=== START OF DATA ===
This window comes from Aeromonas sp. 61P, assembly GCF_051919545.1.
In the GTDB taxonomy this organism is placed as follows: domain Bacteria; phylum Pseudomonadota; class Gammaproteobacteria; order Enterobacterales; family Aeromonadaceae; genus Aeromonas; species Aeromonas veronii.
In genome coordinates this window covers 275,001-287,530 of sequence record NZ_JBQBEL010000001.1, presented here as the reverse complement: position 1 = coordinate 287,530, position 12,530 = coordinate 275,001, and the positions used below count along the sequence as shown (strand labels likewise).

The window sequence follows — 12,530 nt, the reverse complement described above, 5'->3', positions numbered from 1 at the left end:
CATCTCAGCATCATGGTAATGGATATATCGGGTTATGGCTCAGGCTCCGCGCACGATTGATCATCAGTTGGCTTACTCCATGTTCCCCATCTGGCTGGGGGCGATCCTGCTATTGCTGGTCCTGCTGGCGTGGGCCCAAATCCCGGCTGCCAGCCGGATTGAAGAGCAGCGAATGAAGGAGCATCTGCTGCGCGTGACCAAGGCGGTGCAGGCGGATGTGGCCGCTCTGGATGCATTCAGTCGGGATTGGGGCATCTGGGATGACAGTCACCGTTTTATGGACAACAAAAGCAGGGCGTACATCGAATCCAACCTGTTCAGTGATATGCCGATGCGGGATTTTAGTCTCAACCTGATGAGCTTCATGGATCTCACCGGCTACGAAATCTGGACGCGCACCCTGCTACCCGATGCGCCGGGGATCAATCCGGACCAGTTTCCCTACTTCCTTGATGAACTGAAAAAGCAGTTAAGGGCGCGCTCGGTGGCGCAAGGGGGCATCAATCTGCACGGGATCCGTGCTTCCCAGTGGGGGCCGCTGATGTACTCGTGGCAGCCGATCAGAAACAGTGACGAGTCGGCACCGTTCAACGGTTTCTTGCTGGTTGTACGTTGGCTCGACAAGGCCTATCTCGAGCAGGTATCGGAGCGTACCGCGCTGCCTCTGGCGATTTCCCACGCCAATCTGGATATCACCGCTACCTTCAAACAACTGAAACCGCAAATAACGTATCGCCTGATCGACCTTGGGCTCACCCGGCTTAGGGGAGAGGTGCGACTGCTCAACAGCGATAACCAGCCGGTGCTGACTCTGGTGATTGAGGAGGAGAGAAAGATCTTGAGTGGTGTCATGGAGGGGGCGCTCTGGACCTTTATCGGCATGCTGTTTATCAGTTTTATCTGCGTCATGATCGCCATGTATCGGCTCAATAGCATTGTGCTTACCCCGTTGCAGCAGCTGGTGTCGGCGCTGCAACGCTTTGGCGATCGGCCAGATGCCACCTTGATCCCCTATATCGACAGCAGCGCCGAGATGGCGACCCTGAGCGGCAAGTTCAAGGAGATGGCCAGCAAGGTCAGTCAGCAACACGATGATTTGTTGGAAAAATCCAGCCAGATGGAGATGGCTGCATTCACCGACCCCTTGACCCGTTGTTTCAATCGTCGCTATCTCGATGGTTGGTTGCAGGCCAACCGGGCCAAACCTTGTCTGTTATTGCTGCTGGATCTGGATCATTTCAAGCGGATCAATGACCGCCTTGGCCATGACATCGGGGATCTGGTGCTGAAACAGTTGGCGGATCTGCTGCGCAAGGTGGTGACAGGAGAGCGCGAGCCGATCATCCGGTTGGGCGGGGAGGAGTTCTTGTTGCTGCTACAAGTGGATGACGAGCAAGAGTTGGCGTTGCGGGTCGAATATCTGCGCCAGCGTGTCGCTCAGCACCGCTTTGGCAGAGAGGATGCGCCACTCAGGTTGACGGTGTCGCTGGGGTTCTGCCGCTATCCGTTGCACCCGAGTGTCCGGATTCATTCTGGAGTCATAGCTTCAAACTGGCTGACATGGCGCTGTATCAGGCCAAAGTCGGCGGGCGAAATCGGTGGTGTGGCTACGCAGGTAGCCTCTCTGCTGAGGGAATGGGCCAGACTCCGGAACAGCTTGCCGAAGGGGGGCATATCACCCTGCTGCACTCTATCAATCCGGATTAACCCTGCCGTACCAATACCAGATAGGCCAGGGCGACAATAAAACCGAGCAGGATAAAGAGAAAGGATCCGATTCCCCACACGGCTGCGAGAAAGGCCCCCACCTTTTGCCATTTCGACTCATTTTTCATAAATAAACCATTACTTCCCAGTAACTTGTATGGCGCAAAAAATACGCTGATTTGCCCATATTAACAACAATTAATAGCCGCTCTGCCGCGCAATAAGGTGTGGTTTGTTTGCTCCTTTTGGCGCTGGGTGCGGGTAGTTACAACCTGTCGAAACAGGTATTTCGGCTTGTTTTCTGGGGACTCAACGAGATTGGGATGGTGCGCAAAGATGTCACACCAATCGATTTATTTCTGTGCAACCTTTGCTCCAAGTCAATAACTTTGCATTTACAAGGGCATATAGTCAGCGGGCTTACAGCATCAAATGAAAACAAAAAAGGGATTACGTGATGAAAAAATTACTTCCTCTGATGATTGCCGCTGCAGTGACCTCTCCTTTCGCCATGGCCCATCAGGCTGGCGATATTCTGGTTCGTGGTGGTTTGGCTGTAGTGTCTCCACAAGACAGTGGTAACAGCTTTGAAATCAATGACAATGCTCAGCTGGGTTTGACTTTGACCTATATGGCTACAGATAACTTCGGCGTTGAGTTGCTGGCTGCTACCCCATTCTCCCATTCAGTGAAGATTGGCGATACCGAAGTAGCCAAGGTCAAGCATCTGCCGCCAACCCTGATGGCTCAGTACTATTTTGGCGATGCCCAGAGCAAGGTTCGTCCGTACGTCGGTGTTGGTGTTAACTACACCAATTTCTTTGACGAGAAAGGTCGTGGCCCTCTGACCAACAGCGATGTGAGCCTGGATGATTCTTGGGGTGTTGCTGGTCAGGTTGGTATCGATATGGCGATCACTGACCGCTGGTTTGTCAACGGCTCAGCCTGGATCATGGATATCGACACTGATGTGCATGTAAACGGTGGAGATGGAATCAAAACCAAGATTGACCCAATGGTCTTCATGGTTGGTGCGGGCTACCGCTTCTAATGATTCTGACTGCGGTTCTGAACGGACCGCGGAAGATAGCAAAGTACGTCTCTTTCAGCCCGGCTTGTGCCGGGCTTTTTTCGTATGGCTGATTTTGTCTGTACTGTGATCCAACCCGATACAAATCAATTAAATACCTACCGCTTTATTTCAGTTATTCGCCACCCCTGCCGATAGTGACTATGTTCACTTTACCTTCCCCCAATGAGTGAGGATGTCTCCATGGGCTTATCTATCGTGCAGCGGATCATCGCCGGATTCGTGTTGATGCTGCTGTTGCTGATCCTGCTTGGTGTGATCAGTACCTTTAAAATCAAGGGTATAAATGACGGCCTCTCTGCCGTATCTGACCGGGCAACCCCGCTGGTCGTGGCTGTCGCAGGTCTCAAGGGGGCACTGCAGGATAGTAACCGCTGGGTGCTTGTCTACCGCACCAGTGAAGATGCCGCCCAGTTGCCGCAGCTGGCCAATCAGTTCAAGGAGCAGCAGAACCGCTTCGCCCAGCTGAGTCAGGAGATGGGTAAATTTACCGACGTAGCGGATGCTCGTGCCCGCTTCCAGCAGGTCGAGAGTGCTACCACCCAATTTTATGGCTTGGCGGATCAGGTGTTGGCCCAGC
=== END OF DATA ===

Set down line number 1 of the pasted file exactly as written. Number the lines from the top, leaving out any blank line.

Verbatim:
This window comes from Aeromonas sp. 61P, assembly GCF_051919545.1.